Yet Christmas would not be the same without such quieter moments of reflection and regret as these, for it is right to reflect upon the losses of the year and lay them to rest, just as it is good to celebrate the triumphs and the coming of a new season, and new hope.
–The Willows & Beyond, by William Horwood
[As this is a season of traditions, we decided to republish this favorite piece from last Christmas involving our indomitable and beloved Riverbank creatures originally introduced in Kenneth Grahame’s 1908 publication, Wind in the Willows.]
In the The Willows & Beyond, the fourth and final installment of William Horwood’s wonderful continuation of Grahame’s original work, we are introduced to the tradition of setting a place at the Christmas table for the “Uninvited Guest,” a tradition begun by Mr. Toad Senior.
Mr. Badger proposes this toast:
…to those who have no place to go this day, no company to keep, no table at which to sit. People whose lives and circumstances have not brought them family or friends as we have, or have taken them far from those they love this day when they have most need of them.
What a beautiful idea and one so fitting for this Christmas when there may be more empty places at the table than ever.
What good spirit rose among them then and travelled out of the casement and across the snow-covered lawns, as they sipped their drink and pondered upon that person Badger had evoked. And what species of magic as it comes at Christmas, to make a mystery of simple candlelight and bring forth hope.
Setting this place at the table seems to express symbolically what most of us anticipate in our hearts. That if we only knew how, we would love to share our table with the uninvited. With someone perhaps very different from us in some ways but in other ways, the same. How we carry that flame of compassion always and remain vigilant in hopes of bestowing its warmth on the long lost as well as those so close around us.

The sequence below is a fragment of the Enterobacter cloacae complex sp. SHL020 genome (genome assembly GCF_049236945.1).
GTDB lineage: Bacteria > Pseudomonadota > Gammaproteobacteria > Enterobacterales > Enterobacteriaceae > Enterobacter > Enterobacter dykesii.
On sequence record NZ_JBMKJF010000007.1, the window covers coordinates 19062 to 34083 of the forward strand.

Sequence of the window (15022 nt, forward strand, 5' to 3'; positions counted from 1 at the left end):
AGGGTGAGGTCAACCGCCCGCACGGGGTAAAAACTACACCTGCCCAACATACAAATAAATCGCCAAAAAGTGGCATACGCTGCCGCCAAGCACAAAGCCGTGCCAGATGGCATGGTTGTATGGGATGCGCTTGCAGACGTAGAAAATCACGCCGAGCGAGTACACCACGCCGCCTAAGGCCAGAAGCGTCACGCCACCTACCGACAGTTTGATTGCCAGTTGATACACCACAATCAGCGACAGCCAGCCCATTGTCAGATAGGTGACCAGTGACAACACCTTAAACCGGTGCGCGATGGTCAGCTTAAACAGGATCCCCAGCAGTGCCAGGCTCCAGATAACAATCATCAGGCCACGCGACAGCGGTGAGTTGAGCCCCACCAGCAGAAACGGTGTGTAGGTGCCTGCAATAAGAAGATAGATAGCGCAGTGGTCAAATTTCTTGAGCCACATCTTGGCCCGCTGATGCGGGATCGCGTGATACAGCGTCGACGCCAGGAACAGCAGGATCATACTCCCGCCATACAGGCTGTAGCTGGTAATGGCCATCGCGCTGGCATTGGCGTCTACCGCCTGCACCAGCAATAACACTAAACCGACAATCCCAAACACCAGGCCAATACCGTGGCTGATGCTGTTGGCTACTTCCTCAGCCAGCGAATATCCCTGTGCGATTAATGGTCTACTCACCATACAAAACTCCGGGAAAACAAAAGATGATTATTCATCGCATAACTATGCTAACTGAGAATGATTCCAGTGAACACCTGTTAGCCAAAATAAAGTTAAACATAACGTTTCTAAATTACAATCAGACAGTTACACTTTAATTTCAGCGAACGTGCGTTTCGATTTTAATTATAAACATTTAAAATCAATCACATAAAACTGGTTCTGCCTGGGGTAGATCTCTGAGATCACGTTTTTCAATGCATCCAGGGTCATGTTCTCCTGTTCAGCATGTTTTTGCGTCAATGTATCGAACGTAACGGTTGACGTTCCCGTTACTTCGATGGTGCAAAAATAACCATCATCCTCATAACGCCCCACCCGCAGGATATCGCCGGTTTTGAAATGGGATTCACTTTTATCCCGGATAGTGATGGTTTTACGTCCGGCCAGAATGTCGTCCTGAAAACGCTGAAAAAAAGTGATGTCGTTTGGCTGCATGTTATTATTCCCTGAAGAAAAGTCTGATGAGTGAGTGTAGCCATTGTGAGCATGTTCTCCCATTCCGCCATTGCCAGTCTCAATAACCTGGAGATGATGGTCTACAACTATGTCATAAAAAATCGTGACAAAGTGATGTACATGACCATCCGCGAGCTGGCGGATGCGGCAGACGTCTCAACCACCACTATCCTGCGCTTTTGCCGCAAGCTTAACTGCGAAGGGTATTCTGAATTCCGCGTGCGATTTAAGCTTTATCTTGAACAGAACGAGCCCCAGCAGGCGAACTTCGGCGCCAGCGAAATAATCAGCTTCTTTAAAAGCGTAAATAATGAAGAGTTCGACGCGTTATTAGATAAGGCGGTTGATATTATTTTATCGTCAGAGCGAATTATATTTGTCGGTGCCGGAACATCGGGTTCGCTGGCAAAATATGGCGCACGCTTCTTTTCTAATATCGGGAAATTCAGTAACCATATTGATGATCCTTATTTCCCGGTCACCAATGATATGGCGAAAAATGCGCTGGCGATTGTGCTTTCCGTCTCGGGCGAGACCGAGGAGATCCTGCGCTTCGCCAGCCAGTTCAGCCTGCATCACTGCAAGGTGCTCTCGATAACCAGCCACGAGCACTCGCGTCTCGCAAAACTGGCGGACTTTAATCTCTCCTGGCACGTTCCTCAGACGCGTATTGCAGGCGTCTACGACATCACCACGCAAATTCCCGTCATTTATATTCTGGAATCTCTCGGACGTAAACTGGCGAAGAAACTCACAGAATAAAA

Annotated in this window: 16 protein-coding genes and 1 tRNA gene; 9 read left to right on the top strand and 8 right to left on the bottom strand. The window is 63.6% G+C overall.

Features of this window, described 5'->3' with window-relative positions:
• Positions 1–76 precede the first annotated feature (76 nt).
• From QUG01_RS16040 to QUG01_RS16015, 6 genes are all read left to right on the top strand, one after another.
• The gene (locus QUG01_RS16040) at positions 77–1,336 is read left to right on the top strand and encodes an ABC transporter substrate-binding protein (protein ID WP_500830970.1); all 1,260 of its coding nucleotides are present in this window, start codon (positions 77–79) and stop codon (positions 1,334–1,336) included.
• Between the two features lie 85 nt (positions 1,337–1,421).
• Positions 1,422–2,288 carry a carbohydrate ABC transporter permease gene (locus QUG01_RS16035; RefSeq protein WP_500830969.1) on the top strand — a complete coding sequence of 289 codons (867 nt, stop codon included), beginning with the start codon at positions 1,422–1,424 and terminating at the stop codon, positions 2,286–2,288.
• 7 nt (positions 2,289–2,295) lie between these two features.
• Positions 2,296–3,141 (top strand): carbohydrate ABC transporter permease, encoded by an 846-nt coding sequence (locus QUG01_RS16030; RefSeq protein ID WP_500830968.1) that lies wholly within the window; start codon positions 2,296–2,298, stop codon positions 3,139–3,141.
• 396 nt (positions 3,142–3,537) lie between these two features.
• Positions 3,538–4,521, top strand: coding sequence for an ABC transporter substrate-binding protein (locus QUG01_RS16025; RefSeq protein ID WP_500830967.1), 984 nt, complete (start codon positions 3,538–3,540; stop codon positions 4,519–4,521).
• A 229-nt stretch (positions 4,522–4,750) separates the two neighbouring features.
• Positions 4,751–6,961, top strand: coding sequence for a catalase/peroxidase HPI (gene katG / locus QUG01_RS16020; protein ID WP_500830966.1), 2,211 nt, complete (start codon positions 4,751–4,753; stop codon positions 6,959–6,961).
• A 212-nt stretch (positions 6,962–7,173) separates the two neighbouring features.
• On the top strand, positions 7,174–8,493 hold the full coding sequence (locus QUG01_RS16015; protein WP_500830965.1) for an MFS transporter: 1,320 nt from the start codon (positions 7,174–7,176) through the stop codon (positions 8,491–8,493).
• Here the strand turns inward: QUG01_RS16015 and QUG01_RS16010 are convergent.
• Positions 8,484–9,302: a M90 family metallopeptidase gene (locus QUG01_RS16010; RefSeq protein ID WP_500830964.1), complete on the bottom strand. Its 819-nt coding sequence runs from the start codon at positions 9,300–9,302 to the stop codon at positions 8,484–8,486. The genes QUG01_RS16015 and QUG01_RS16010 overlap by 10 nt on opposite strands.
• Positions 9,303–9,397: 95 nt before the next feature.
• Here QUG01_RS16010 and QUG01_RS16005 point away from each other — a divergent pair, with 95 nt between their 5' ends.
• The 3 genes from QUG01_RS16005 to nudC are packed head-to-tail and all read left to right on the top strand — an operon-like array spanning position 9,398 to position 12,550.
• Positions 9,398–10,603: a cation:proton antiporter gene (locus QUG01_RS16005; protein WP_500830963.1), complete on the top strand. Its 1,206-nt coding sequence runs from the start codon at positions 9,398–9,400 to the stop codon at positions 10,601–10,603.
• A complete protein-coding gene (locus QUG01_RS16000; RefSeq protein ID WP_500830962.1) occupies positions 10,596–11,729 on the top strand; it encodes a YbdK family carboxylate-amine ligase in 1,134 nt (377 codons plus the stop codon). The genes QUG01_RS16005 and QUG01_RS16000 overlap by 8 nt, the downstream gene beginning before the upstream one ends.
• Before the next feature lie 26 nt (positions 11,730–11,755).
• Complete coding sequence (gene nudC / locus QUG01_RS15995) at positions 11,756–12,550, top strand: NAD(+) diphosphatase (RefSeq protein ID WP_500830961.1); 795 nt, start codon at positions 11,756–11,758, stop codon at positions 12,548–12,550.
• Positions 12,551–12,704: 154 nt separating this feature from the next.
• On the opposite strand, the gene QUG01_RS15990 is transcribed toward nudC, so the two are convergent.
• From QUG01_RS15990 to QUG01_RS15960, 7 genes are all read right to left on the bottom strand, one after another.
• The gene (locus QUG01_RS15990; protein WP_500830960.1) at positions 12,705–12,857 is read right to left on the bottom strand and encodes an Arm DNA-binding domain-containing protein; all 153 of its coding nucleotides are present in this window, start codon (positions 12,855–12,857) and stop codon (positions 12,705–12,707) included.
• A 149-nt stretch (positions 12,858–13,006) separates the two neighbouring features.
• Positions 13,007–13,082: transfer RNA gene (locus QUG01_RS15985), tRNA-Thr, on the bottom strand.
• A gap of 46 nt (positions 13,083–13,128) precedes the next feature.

In this classic story, on that particular Christmas, someone uninvited does arrive and brings about an uplifting reunion and the fulfillment of the camaraderie and devotion that the original book and all those that have followed have celebrated so delightfully. We wish that same anticipation of joy for your holidays, however many guests, uninvited or otherwise, gather around your table. Or, if you’re alone this year, we hope you feel this companionable Wind In The Willows spirit that we all share.
On The Front Counter
First in The Willows in Winter and then in Toad Triumphant, William Horwood returned to the idyllic setting of The Wind in the Willows and successfully brought back Kenneth Grahame’s much-loved characters in two new bestselling tales.
Told in three distinct parts, brilliantly shifting from different points of view and narrative formats, Bernhard Schlink’s magnificent novel is a rich, full portrait of a singular woman and her world.
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